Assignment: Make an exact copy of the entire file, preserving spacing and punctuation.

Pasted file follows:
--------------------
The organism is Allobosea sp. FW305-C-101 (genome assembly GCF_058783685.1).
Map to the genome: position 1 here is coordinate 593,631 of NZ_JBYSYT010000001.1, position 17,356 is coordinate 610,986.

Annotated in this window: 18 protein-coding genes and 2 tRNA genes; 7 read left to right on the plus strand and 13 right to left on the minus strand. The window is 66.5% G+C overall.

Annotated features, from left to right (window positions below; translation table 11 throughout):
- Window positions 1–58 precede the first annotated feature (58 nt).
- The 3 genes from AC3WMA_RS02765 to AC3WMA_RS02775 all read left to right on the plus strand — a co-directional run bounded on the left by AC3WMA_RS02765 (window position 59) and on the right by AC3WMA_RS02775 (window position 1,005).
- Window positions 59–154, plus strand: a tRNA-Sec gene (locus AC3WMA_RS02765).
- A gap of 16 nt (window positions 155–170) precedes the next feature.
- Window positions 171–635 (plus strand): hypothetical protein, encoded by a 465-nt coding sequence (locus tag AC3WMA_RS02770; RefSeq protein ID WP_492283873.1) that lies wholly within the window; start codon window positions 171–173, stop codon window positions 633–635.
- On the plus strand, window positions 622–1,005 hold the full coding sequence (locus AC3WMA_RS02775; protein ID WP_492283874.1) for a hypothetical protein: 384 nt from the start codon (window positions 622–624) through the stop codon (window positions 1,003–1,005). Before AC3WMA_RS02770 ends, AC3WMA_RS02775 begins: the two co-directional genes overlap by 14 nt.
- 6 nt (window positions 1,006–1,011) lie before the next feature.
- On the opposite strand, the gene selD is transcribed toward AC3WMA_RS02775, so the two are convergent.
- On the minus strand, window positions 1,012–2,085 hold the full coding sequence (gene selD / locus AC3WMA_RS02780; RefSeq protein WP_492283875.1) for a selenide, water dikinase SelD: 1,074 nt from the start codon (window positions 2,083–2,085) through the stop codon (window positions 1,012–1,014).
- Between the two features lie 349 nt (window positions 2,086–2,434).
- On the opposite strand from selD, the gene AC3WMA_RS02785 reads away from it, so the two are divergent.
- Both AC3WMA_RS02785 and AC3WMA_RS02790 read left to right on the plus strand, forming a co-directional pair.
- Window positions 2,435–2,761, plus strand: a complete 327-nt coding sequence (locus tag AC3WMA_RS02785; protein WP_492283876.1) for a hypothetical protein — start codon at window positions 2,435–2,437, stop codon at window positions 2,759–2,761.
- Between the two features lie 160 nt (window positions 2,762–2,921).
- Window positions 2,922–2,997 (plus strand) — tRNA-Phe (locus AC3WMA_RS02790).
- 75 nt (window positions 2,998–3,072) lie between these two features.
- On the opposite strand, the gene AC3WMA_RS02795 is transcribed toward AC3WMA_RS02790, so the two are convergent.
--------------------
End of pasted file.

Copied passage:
The organism is Allobosea sp. FW305-C-101 (genome assembly GCF_058783685.1).
Map to the genome: position 1 here is coordinate 593,631 of NZ_JBYSYT010000001.1, position 17,356 is coordinate 610,986.

Annotated in this window: 18 protein-coding genes and 2 tRNA genes; 7 read left to right on the plus strand and 13 right to left on the minus strand. The window is 66.5% G+C overall.

Annotated features, from left to right (window positions below; translation table 11 throughout):
- Window positions 1–58 precede the first annotated feature (58 nt).
- The 3 genes from AC3WMA_RS02765 to AC3WMA_RS02775 all read left to right on the plus strand — a co-directional run bounded on the left by AC3WMA_RS02765 (window position 59) and on the right by AC3WMA_RS02775 (window position 1,005).
- Window positions 59–154, plus strand: a tRNA-Sec gene (locus AC3WMA_RS02765).
- A gap of 16 nt (window positions 155–170) precedes the next feature.
- Window positions 171–635 (plus strand): hypothetical protein, encoded by a 465-nt coding sequence (locus tag AC3WMA_RS02770; RefSeq protein ID WP_492283873.1) that lies wholly within the window; start codon window positions 171–173, stop codon window positions 633–635.
- On the plus strand, window positions 622–1,005 hold the full coding sequence (locus AC3WMA_RS02775; protein ID WP_492283874.1) for a hypothetical protein: 384 nt from the start codon (window positions 622–624) through the stop codon (window positions 1,003–1,005). Before AC3WMA_RS02770 ends, AC3WMA_RS02775 begins: the two co-directional genes overlap by 14 nt.
- 6 nt (window positions 1,006–1,011) lie before the next feature.
- On the opposite strand, the gene selD is transcribed toward AC3WMA_RS02775, so the two are convergent.
- On the minus strand, window positions 1,012–2,085 hold the full coding sequence (gene selD / locus AC3WMA_RS02780; RefSeq protein WP_492283875.1) for a selenide, water dikinase SelD: 1,074 nt from the start codon (window positions 2,083–2,085) through the stop codon (window positions 1,012–1,014).
- Between the two features lie 349 nt (window positions 2,086–2,434).
- On the opposite strand from selD, the gene AC3WMA_RS02785 reads away from it, so the two are divergent.
- Both AC3WMA_RS02785 and AC3WMA_RS02790 read left to right on the plus strand, forming a co-directional pair.
- Window positions 2,435–2,761, plus strand: a complete 327-nt coding sequence (locus tag AC3WMA_RS02785; protein WP_492283876.1) for a hypothetical protein — start codon at window positions 2,435–2,437, stop codon at window positions 2,759–2,761.
- Between the two features lie 160 nt (window positions 2,762–2,921).
- Window positions 2,922–2,997 (plus strand) — tRNA-Phe (locus AC3WMA_RS02790).
- 75 nt (window positions 2,998–3,072) lie between these two features.
- On the opposite strand, the gene AC3WMA_RS02795 is transcribed toward AC3WMA_RS02790, so the two are convergent.